Determining the foreign acquirer's interest

AFAD is imposed only on the foreign acquirer's interest in the land. So, if a foreign acquirer buys property with two other non-foreign parties in equal interests, AFAD will be imposed on the dutiable value of the foreign acquirer's one-third interest in the land.

In OSR Online, the value of the AFAD residential land must be entered as a 100% interest in the property.

Exemptions and concessions

A transaction that is exempt from transfer duty will also be exempt from AFAD.

The first home concession, first home vacant land concession and home concession can still be claimed by a foreign acquirer if they meet the relevant requirements. However, the concession will only apply to the transfer duty component, not the AFAD amount. All concession details must match the client's declaration on their concession claim form.

Find out more about concessions and exemptions for transfer duty.

Endorsing documents

You must stamp the contract of sale once you or the Commissioner has received the full amount of transfer duty, AFAD and unpaid tax interest (if applicable). You do not need to record the AFAD amount separately; so complete the stamp with the full amount.

Transfers assessed as pursuant to the agreement under section 22 of the Duties Act 2001 are stamped with the same endorsement as the contract. Do not enter these transfers into OSR Online separately.

For electronic conveyancing transactions, the transfer will be endorsed electronically with the AFAD amount included.

Non-Australian entity

When a transaction includes real property, each transferor and transferee must declare whether they are a non-Australian entity.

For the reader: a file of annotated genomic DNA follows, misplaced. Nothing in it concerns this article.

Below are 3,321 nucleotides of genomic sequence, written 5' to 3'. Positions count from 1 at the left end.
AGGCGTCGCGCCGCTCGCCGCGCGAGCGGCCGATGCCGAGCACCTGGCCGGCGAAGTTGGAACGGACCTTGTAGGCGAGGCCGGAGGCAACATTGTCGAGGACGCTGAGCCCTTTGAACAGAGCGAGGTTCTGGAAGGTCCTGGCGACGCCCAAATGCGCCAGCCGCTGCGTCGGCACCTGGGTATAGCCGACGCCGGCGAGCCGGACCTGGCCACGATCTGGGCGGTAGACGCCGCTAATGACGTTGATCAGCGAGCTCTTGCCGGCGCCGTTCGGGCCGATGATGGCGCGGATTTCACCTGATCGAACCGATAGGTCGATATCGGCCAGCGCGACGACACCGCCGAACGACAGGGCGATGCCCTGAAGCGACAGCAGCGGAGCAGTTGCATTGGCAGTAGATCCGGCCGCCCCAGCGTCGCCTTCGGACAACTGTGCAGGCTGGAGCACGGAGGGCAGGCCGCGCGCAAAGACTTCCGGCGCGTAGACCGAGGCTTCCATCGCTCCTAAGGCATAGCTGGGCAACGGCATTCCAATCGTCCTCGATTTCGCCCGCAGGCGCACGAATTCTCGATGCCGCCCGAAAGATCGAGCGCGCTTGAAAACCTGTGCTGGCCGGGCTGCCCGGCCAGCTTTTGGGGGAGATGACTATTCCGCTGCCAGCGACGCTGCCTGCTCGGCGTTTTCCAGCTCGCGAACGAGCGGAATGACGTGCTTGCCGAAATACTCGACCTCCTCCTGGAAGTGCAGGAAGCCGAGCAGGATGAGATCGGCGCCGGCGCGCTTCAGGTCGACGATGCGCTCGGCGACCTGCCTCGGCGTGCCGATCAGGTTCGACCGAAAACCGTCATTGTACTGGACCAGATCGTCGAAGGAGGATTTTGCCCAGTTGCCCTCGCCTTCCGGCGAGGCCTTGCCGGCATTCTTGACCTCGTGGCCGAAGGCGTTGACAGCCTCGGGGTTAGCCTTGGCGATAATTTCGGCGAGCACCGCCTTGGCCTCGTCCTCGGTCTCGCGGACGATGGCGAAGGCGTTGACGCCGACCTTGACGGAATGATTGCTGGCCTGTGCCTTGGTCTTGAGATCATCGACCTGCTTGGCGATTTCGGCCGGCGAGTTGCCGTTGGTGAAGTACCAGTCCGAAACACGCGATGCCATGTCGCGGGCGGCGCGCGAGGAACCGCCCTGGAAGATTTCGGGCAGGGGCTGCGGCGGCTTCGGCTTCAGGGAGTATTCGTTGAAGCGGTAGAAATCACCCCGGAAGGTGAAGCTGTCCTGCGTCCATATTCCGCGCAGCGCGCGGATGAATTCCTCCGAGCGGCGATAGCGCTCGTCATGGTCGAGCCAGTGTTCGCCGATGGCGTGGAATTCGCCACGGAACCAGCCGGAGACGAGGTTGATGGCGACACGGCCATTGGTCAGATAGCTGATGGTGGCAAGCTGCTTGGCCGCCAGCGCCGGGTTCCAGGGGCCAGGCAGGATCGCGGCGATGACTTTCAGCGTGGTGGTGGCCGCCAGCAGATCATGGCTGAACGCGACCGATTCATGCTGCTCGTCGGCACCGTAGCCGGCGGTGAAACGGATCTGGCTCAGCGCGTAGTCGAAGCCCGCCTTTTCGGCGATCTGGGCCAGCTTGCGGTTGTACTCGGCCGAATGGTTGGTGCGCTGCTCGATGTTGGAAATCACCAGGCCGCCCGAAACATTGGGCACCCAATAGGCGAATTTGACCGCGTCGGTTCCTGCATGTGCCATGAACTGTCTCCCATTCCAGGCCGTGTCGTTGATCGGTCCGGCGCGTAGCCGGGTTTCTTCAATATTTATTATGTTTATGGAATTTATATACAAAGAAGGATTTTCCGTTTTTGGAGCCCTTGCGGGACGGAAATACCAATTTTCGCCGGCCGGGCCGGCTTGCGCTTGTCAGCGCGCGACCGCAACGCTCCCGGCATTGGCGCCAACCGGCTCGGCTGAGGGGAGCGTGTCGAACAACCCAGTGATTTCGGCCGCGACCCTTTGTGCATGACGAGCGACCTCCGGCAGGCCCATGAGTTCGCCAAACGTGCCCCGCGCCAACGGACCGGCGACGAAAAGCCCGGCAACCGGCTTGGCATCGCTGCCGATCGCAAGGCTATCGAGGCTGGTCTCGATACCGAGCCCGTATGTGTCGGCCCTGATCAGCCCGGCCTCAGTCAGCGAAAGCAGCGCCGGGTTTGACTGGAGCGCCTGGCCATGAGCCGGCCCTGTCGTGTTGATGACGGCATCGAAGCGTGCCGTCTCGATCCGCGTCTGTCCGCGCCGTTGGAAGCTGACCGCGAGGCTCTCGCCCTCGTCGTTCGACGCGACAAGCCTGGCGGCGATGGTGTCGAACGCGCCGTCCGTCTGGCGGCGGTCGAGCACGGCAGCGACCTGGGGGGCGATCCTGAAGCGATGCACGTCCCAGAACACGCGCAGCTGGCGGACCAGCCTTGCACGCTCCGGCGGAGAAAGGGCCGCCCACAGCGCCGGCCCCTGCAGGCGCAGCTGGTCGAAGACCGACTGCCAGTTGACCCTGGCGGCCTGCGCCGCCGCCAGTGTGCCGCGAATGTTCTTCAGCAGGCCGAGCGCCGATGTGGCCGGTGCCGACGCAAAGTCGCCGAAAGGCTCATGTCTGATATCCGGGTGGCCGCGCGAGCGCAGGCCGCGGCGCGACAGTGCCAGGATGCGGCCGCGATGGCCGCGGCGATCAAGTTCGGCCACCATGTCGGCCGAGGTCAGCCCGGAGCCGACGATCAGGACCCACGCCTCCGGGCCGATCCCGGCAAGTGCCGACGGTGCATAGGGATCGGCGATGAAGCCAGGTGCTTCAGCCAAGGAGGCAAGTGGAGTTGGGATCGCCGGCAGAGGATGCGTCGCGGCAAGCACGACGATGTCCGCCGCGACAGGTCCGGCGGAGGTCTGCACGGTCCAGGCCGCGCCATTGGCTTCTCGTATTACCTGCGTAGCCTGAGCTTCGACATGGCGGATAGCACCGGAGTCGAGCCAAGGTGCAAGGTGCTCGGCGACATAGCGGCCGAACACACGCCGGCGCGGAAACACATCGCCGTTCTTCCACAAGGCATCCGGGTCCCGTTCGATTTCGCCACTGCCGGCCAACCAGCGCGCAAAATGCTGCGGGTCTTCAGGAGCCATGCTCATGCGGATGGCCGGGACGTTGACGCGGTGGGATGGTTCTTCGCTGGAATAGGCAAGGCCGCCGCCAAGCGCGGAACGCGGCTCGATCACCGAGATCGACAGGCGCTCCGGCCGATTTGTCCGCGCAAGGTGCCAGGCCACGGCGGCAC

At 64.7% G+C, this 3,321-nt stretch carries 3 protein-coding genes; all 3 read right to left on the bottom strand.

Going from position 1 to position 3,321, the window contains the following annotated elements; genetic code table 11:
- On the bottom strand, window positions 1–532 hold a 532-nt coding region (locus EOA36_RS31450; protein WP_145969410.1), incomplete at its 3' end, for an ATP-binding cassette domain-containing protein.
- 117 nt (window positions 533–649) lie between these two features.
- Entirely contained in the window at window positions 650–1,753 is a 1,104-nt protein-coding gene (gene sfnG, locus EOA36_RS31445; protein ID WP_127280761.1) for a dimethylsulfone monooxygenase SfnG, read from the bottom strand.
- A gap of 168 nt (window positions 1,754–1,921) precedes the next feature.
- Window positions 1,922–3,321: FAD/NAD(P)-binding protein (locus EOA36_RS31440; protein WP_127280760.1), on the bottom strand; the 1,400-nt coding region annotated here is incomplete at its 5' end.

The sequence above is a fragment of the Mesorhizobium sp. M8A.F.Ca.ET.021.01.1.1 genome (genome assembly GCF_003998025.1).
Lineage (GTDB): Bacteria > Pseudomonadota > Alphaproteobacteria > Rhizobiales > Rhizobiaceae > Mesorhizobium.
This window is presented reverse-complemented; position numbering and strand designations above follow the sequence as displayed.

A non-Australian transferor or transferee must complete an identity details annexure.

For transferors, an email is automatically generated through OSR Online when the transaction is lodged, asking the transferor to complete an online identity details annexure. Contact us for help if you cannot obtain the transferor's email address.

Transferees must complete an identity details annexure and you must enter these details in OSR Online.

Forms

Your client must complete one of these forms if they want to claim a concession on the interest in land they are acquiring:

An identity details annexure is required for each non-Australian transferor and transferee where the transaction involves a transfer of real property.

If, after claiming a concession, a person cannot meet their occupancy requirements, they should complete a notice for reassessment of transfer duty - home, first home or vacant land concession (Form D2.4).

If no concession is claimed, the transferee must complete a dutiable transaction statement (Form D2.2).

If AFAD is not applied to a transaction and within 3 years the transferee acquirer becomes a foreign trust or foreign company, they must lodge all documents with the Commissioner for reassessment.

Records you need to keep

For this type of transaction, you must keep:

  • a completed dutiable transaction statement (Form D2.2) - if no concession has been claimed, your client must complete the Form D2.2 and you retain it on file
  • the concession claim form for each applicant (if applicable)
  • evidence of value when only part of the land is used for residential purposes or the transfer is between related parties
  • an identity details annexure for each non-Australian transferee, if the transaction involves real property.

Find out more about your record keeping obligations.

Public rulings

You may find the following public rulings useful when self assessing AFAD residential land:

Also consider...

Contact

Office of State Revenue
For transfer duty self assessment queries:

For queries on payroll tax, land tax and royalties:

  • call 1300 300 734 (Australia) or +61 7 3179 2500 (overseas)
  • send an email using our online enquiry form.